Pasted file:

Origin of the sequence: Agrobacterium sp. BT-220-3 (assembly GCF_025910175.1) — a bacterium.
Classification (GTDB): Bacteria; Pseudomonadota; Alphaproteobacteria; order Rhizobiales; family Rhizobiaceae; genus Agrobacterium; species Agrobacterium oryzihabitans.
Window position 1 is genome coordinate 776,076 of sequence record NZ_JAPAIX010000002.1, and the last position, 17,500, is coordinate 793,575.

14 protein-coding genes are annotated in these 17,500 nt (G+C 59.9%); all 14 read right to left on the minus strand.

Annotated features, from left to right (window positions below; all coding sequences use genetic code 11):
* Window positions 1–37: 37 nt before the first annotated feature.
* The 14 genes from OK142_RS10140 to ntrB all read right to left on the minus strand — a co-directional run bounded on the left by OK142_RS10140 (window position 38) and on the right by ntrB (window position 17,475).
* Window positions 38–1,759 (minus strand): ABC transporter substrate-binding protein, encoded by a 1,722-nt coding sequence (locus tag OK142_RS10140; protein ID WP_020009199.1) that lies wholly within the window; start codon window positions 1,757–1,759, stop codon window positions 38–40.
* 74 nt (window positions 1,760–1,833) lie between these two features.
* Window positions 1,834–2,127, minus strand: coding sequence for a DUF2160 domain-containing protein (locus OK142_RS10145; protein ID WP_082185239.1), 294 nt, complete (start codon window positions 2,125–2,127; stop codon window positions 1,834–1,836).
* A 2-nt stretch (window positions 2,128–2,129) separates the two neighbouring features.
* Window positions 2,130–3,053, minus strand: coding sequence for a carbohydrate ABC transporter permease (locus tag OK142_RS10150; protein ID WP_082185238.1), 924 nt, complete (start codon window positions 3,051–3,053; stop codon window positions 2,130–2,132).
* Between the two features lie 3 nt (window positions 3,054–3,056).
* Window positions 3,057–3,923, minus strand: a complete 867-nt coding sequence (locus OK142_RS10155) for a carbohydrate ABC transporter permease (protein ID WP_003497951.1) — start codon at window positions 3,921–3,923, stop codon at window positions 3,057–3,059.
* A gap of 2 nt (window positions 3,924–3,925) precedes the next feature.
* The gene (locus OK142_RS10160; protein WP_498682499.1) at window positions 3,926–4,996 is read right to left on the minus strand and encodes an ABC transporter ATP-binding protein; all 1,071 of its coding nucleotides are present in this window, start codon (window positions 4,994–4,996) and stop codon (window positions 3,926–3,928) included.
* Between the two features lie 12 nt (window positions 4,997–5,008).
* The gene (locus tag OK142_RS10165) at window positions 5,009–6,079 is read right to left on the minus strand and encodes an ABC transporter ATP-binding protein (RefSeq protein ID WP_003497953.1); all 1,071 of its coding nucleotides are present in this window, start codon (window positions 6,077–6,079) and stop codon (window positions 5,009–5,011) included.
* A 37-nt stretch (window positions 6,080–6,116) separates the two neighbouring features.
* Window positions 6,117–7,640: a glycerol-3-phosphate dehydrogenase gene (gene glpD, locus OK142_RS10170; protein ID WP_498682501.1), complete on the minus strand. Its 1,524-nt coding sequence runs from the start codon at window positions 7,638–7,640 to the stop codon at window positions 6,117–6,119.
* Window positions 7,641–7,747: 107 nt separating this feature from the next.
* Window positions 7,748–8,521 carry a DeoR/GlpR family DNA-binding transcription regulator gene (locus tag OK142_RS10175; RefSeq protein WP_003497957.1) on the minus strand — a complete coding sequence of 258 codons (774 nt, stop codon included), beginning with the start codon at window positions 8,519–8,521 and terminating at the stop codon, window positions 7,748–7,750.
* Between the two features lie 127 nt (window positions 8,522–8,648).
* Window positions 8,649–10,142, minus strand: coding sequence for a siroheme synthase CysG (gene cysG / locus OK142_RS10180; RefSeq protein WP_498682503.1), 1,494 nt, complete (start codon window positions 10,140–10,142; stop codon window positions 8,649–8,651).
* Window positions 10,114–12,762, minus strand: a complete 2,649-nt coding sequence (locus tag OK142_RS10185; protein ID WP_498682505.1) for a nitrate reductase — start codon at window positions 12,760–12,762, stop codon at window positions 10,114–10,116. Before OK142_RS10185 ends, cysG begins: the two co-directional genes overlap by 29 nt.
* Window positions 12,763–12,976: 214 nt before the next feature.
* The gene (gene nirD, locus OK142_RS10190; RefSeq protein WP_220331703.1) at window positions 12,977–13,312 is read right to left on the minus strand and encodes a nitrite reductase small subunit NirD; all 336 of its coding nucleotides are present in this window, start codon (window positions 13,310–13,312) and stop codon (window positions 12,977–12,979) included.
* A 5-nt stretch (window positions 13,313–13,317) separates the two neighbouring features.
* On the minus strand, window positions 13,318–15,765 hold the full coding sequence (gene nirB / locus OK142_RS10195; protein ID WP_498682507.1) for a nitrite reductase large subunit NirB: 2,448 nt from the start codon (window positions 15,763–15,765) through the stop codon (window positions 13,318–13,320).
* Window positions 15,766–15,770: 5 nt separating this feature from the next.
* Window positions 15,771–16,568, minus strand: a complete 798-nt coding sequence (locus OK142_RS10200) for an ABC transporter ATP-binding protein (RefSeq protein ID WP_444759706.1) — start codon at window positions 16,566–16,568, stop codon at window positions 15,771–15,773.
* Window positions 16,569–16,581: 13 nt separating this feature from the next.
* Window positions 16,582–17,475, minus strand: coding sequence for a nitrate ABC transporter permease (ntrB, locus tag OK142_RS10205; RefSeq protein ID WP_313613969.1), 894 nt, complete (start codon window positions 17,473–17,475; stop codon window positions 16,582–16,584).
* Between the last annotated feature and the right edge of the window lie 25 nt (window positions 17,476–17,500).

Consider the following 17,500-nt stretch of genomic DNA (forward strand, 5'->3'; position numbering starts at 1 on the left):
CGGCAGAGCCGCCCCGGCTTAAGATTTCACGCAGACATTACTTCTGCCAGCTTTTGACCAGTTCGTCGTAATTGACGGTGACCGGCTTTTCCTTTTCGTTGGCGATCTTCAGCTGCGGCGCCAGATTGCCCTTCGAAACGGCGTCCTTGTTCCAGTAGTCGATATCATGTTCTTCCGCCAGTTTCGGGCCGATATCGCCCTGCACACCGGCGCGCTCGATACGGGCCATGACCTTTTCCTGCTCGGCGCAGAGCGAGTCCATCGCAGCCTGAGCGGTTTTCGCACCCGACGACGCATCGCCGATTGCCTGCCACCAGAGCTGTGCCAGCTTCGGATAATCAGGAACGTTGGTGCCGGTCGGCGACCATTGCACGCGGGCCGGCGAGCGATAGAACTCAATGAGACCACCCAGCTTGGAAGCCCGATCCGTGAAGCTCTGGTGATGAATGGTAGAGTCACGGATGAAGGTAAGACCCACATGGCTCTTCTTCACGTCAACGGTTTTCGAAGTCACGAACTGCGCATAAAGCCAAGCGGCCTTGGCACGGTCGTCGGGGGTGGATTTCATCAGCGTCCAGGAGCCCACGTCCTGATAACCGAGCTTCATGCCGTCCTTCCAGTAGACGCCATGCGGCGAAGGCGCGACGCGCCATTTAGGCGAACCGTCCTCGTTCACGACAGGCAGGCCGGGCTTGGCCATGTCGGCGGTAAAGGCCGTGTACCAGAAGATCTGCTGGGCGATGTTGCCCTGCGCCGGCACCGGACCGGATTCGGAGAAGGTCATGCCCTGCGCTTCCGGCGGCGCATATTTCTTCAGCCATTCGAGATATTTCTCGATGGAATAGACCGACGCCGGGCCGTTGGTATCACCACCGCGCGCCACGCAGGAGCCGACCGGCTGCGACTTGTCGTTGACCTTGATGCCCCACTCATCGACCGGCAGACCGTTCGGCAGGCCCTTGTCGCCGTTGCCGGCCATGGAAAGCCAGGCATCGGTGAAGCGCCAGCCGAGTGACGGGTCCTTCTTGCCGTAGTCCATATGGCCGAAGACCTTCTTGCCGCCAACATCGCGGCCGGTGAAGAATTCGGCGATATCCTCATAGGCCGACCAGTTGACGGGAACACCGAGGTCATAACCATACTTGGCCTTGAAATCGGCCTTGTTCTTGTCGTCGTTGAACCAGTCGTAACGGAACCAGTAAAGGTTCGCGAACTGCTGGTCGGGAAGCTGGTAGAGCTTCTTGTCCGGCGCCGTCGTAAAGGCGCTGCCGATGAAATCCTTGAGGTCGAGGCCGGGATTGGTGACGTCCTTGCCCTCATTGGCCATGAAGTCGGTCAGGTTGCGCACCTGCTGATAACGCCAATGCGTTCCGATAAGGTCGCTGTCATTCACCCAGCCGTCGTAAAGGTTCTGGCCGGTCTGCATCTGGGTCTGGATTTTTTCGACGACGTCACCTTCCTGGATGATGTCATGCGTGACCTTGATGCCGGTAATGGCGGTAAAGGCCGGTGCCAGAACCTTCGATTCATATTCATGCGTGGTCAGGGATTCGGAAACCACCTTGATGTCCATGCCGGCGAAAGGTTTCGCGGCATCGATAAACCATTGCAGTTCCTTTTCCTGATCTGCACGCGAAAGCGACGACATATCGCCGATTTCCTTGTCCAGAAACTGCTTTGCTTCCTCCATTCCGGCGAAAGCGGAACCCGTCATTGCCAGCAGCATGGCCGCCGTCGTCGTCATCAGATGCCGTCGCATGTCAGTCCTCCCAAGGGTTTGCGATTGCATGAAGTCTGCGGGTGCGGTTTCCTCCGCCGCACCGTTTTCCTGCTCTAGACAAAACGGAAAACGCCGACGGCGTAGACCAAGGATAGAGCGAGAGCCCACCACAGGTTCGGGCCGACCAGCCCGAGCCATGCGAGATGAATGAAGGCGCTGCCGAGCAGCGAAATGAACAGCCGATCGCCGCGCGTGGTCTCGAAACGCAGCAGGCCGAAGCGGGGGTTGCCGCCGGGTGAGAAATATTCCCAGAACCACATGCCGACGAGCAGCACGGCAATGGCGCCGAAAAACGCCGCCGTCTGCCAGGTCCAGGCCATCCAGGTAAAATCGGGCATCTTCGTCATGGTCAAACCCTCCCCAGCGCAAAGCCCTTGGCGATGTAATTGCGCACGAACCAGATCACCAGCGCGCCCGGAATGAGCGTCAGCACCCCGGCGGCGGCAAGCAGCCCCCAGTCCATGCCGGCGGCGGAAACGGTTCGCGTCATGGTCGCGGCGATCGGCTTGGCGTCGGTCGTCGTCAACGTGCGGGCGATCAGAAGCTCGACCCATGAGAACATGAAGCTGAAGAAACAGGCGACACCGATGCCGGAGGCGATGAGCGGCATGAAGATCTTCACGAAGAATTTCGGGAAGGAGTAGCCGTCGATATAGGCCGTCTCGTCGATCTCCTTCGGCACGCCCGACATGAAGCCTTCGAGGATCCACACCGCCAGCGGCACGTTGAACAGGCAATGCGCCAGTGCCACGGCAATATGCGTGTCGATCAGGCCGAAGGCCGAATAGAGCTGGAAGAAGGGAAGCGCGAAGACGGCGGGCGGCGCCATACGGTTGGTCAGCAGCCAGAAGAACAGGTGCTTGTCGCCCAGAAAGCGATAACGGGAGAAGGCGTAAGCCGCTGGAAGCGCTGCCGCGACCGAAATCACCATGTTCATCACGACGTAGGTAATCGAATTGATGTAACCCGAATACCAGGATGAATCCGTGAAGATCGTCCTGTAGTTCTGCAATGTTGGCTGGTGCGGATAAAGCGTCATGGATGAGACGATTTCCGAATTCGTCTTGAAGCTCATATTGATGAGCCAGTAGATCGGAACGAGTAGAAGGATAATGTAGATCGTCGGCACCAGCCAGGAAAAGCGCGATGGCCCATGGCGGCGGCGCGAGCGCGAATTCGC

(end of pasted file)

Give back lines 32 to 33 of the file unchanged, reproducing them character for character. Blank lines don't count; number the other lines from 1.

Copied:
* Window positions 16,569–16,581: 13 nt separating this feature from the next.
* Window positions 16,582–17,475, minus strand: coding sequence for a nitrate ABC transporter permease (ntrB, locus tag OK142_RS10205; RefSeq protein ID WP_313613969.1), 894 nt, complete (start codon window positions 17,473–17,475; stop codon window positions 16,582–16,584).